In this week and next week’s Torah portions Tazria and Metzora, we also witness the somewhat cold treatment of those in the Israelite community who present with physical defects and blemishes. The text is matter of fact and seemingly void of empathy for those who have the misfortune to be plagued by that which is determined to be impure.
In her book, Judaism and Disability, Judith Abrams explains the role of the priests and ritual purity in the day-to-day workings of the temple, along with the implications of these for people with disabilities. The Temple was understood to be a place where Heaven and Earth overlapped and the priests operated in the Temple's most dangerous zone, so the codes dealing with ritual impurity existed for the priests' safety. "To survive in such a dangerous position, the priest had to be fit for the company of angels,” writes Abrams.
In the sacrificial society of the ancient Israelites, life in its purest form, was symbolized by 1. An absence of the taint of death (i.e., ritual impurity), 2. The embodiment of perfect human life (the blemishless priest), 3. The perfect sacrificial animal, and 4. Senses fully stimulated by incense, bells, and loaves.
This helps to explain why there was a need to banish those who were imperfect from the community.
After the fall of the Temple, some vestiges of the ancient practices continued to be honored - such as the priestly benediction. It was thought God's presence comes and rests on the priests, so congregants should look away or they might die. Thus, the sages who protected and nurtured Judaism after the fall of the Temple gave instructions that the hands of those giving the blessing should be as inconspicuous as possible, free of deformity or blemish. Over time, the oral code known as Tosefta softened this teaching: If everyone is used to how the blesser's hands look, then he can still give the blessing.
What Abrams outlines in her book is that, over time, Judaism has shown a continued evolution in thinking with regard to people with disabilities, balancing respect and awe of God's holiness with real-life human concerns.
Beginning in the very book Leviticus that outlines such harshness of treatment for those who are disabled, we read:
You shall not insult the deaf or place a stumbling block before the blind (Leviticus 19:14) And, we find in Proverbs (31:8), speak up for those who cannot speak, for the rights of the unfortunate. Speak up, judge righteously, and champion the poor and needy.
Ben Azzai taught in Pirkei Avot (4:3), do not disdain any person; do not underestimate the importance of anything. For there is no person who does not have an hour, and there is not a thing without its place.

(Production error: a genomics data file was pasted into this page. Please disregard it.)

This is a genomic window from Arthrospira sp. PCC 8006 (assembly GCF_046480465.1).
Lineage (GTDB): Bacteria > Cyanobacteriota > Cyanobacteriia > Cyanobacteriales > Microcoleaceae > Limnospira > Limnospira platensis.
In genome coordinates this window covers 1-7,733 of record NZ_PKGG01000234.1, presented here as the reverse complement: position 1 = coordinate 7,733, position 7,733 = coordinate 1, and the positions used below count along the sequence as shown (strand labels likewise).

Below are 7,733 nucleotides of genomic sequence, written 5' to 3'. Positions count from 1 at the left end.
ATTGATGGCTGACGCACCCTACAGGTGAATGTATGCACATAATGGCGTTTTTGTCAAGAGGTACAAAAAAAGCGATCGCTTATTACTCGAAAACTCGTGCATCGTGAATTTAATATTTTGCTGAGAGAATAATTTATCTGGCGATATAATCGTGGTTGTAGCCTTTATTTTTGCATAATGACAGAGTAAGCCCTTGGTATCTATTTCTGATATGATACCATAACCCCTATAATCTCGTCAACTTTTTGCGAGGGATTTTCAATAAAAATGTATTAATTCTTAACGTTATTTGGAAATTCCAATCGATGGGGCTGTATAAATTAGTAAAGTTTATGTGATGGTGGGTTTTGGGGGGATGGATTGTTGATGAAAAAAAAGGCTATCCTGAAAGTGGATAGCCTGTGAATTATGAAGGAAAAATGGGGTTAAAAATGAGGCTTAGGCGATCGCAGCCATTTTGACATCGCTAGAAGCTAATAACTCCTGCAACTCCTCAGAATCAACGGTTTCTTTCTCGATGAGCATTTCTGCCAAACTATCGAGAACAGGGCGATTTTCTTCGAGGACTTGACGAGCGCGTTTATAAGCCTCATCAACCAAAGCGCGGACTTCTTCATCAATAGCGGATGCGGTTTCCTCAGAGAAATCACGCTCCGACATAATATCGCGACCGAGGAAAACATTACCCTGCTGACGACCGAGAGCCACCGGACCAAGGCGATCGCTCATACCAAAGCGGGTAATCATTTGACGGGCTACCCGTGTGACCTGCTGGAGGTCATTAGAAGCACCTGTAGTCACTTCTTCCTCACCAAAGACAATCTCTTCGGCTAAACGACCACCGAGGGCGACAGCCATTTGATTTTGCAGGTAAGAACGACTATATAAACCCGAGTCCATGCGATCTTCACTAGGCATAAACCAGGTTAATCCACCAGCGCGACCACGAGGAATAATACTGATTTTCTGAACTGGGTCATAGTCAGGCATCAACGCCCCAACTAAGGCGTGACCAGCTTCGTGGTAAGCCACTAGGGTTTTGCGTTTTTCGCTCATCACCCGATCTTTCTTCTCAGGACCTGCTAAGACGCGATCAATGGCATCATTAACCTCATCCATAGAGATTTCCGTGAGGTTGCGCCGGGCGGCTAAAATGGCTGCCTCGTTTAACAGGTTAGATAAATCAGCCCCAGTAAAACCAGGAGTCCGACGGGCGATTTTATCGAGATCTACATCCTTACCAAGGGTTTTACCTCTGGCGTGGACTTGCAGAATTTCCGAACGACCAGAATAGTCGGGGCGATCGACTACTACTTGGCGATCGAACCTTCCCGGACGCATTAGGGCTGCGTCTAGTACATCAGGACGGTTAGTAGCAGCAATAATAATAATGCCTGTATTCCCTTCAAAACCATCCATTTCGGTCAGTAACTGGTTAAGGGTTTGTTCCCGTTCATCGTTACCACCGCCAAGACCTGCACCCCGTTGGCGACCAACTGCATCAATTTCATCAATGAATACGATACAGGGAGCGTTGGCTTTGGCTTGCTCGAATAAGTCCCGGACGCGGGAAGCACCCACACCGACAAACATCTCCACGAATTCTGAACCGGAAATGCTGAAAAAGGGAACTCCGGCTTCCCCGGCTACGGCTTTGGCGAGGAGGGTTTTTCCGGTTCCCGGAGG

In the Jerusalem Talmud, Rabbi Yochanan said: Each of the 40 days that Moses was on Mount Sinai, God taught him entire Torah. And each night, Moses forgot what he had learned. Finally, God gave it to him as a gift. If so, why did God not give the Torah to him as a gift on the first day? In order to encourage the teachers of those who learn in a non-traditional manner.
And, in the Mishneh Torah, we are told one who sees … people whose physical nature is distinct must recite the blessing, “Blessed are you, God, Sovereign of all worlds who creates variety in life.”
In 1959, Rabbi Isaac Herzog, chief rabbi of Israel, insisted rabbis accept people with deafness since it is obvious in modern times that deaf people can both learn and communicate.
And, in our own times, we find that Judaism has continued to make strides with regard to attitudes towards disability. We only need search the internet to find a plethora of Jewish organizations dedicated to healing the sick, feeding the hungry, and alleviating the pain of those who are suffering.
Indeed, my own son, who works with autistic and down’s syndrome youth, has actually found that he gains energy from finding ways to connect with those who are differently abled.
Kenneth Kaplan, my step-father’s son is now middle-aged and continues to live in the same facility, financially supported yet physically and emotional abandoned by his family. May Judaism continue to evolve in its treatment of the imperfect so that the tragedy of Kenneth Kaplan’s life need never be repeated.